Tech Tip: Time to upgrade Windows XP

From my church tech side. This was written for the Southeastern Pennsylvania Synod website. If you're not connected with a non-profit or church, the technical advice still applies...unfortunately not the non-profit discounts on hardware and software.

Key takeaway: Windows XP and Office 2003 will no longer be supported after April 8, 2014. You should make plans to replace computer hardware and/or upgrade your software as soon as possible.

Microsoft’s venerable Windows XP was introduced in 2001, and has had an long and stable life. But nearly 13 years and three versions of Windows later, Microsoft is taking XP off of life support. This means that XP users will no longer receive free security updates through Windows Update after April 8. This puts your computer at risk because exploits and malware will continue to emerge for this now unsupported platform.

Office 2003, although still functional for many users, will also stop receiving updates on April 8. Without getting too technical, Office 2003 uses older and less secure file formats, which have commonly exploited vulnerabilities. Once support ends fixes for these exploits will no longer be released, which puts your system at risk.

To make matters worse, there is no direct upgrade from XP to Windows 7 or 8. Instead you must backup all of your data, do a clean install of the new Windows version, and then reinstall your programs and restore your data.

Another complicating factor is that Windows 8 introduced a new interface that can be confusing to new users. Windows 7 is a solid operating system that will be supported until 2020. However, Microsoft officially stopped selling it in December. Because your congregation is covered under the ELCA’s 501(c)(3) designation, you can request donations of Windows 7 licenses from TechSoup,  an organization that specializes in non-profit tech needs (free registration required). TechSoup donations carry a small administrative fee, currently $12 per Windows license. If you do not qualify for TechSoup donations, you should be able to get discounted charity pricing from retailers such as CDW. You can also find Windows 7 licenses at some online retailers.

If your computer is still running Windows XP, it is likely four to 12 years old, which means it may have trouble running newer software. If your computer meets Microsoft’s hardware requirements (http://windows.microsoft.com/en-us/windows-8/upgrade-from-windows-vista-xp-tutorial) you can use the backup and clean install approach. Windows 7 and 8 run well on older PCs. At the Synod office we have upgraded a number of 2008-vintage PCs to Windows 7 by adding memory, and they work fine. Replacing your old hard drive with a fast solid-state disk (SSD) can also extend the life of your PC.

If its time for a new computer, you have options. Unless you are already familiar with Windows 8, you can request refurbished computers with Windows 7 from TechSoup, which start at about $300. Vendors that sell to corporate clients, such as Dell, can also provide new computers with Windows 7 installed. Your local electronics retailer, though, is likely to only sell Windows 8.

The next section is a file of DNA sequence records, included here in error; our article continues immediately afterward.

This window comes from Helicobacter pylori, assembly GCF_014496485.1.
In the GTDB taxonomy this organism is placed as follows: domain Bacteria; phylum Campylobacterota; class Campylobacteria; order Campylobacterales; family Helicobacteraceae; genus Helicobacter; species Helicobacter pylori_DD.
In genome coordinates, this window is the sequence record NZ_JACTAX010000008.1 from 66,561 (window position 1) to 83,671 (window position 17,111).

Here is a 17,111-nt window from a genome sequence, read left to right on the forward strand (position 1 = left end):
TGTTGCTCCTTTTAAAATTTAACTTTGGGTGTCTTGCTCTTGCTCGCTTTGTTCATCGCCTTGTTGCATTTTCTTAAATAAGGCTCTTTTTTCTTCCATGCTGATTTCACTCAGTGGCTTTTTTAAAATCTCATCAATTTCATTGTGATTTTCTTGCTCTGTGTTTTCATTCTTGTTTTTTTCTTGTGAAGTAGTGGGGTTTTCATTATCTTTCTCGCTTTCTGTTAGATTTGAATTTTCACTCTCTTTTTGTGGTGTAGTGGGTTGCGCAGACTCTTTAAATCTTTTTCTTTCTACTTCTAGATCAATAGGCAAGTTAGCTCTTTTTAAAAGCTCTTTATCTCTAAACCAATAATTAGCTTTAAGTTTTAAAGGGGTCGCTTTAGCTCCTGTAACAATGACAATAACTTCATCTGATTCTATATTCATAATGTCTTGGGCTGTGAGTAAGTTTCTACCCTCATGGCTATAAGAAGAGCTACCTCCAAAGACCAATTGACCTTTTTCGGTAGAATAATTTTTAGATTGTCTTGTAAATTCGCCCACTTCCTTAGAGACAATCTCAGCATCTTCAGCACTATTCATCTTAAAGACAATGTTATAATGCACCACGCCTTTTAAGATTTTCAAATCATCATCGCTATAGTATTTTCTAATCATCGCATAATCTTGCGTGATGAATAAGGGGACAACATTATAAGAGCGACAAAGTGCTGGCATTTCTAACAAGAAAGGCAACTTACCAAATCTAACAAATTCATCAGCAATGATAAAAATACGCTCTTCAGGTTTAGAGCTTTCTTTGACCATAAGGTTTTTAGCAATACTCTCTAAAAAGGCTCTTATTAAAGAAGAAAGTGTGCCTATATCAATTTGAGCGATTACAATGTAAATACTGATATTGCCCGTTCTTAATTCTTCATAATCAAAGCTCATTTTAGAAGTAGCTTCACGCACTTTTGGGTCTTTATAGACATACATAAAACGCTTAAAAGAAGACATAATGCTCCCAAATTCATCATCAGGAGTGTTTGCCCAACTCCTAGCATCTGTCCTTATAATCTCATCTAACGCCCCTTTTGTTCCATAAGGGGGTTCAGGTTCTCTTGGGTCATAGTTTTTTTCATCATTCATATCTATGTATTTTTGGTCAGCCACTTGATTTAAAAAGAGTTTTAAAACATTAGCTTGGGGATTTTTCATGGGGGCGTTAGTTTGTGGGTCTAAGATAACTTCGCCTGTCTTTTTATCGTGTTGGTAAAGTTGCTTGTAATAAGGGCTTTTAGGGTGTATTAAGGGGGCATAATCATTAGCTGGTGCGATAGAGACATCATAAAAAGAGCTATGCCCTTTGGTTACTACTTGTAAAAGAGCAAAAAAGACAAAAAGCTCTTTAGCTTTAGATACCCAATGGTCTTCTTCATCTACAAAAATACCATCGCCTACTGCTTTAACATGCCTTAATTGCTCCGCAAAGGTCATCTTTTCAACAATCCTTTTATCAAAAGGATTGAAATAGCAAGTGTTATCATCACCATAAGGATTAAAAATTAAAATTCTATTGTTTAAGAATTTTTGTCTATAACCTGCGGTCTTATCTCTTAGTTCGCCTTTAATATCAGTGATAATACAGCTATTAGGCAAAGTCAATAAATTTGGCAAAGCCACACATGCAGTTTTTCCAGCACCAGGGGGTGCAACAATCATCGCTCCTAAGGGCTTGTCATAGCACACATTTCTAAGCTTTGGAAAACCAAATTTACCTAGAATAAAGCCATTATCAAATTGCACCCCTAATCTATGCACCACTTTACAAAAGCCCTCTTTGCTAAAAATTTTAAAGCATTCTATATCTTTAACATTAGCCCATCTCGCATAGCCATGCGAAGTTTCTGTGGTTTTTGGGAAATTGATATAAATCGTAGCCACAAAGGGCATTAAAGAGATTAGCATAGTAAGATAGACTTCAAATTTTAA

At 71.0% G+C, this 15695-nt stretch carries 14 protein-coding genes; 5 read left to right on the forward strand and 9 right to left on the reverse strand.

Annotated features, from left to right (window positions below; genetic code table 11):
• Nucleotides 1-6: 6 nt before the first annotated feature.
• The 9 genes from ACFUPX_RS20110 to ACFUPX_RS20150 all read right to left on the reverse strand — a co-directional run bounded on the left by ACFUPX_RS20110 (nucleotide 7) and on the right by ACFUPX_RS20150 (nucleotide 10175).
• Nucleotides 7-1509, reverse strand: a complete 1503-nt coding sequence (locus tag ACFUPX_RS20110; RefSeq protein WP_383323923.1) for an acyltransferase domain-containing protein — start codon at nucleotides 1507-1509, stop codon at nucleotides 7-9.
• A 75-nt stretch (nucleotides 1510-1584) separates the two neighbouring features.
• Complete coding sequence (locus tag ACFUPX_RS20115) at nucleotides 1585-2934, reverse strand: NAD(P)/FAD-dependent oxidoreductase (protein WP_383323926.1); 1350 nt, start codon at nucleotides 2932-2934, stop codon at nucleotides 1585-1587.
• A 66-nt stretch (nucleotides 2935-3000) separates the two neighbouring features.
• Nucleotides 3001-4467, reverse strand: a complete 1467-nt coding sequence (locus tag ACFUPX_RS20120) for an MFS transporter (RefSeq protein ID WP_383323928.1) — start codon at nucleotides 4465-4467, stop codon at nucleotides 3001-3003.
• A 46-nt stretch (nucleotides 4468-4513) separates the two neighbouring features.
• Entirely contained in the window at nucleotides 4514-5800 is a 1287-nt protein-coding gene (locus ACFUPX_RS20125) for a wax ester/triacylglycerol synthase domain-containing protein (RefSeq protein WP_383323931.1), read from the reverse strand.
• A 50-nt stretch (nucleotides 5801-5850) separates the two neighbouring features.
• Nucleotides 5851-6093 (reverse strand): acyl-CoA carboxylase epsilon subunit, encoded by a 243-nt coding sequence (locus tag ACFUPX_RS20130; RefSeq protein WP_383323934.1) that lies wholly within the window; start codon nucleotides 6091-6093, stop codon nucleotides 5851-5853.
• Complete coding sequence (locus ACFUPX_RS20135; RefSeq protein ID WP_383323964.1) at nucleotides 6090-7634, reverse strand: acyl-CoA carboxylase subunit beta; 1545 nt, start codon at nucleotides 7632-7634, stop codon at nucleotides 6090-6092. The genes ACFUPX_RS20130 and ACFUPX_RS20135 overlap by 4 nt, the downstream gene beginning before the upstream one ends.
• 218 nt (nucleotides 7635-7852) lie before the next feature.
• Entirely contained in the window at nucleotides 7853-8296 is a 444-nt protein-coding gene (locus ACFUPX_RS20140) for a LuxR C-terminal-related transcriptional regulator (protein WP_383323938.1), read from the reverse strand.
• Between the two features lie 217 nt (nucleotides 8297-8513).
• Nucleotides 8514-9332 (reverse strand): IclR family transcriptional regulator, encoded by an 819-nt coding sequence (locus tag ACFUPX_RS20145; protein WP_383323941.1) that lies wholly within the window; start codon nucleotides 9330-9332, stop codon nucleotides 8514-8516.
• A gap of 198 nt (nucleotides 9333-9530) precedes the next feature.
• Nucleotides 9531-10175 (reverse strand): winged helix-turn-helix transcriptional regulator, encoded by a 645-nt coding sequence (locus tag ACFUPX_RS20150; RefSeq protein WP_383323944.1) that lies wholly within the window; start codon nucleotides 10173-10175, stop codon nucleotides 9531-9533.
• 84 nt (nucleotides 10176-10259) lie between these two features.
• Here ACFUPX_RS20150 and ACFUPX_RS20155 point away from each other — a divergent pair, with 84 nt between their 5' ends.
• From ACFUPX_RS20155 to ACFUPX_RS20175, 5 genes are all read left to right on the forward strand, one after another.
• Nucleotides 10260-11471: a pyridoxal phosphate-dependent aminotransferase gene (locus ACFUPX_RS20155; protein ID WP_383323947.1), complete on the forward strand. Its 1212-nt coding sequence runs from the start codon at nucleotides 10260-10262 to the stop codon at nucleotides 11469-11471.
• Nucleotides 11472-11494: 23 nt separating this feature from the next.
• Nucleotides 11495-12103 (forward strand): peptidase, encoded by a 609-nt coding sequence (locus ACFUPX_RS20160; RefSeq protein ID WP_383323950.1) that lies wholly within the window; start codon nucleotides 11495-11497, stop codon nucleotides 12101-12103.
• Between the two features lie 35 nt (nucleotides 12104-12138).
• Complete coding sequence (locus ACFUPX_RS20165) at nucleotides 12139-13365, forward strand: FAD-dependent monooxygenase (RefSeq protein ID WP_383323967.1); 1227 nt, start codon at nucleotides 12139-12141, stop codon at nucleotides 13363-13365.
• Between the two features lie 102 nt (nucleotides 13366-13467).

New licenses for Office 2010 and 2013 can also be requested via TechSoup; the admin fee of $32 is less than a tenth of the price of Office Professional 2013 on Microsoft’s website.

After a baker’s dozen of years, it really is time to bid farewell to Windows XP and its cousin, Office 2003. If you have questions contact your IT provider or retailer, or visit the Community section of the TechSoup website.


Your Child of God self

At Kairos we continue to explore ways to make space for God's love in our lives at our gatherings.
This week's practice: Sit quietly, and get in tune with and slow your breath. Take full, deep breaths. As you breathe, remember the promise made to you at your baptism: 
(Your name), Child of God, you have been sealed by the Holy Spirit and marked with the cross of Christ forever. 
(If you wish, divide this promise into two parts. On the in-breath: (Your name), Child of God.  On the out-breath, You have been sealed by the Holy Spirit and marked with the cross of Christ forever.) 
Do this as long as you have time for. If you don't have 10-20 minutes at once, try this for 3-5 minutes several times during your day.
When we gathered Sunday we discussed the various ways we all experience our identity, and noticed how many of up went to what we "do" or other societally assigned roles: mother, middle child, peacemaker, the strong one. Almost all of these "identities" that we discussed refer to what we do externally rather than who we are at the core.

Richard Rohr and others call this the "false self." We quite naturally assume these identities as we grow, learn and figure out our lives. 

It is also a key part of our spiritual path that we eventually begin to search for the elusive and well-buried "true self," or what the Zen masters call "the face you had before you were born." This true self is beautifully named in The Message's rendering of John 1 as our "child of God self".

Whatever identity you take on in life, and however those identities change, remember that God has defined your true identity, the one you had before you were born, as being God's child!

God's peace to you this week.


John 1:9-12 (The Message)

The Life-Light was the real thing:
    Every person entering Life
    he brings into Light.
He was in the world,
    the world was there through him,
    and yet the world didn’t even notice.
He came to his own people,
    but they didn’t want him.
But whoever did want him,
    who believed he was who he claimed
    and would do what he said,
He made to be their true selves,
    their child-of-God selves.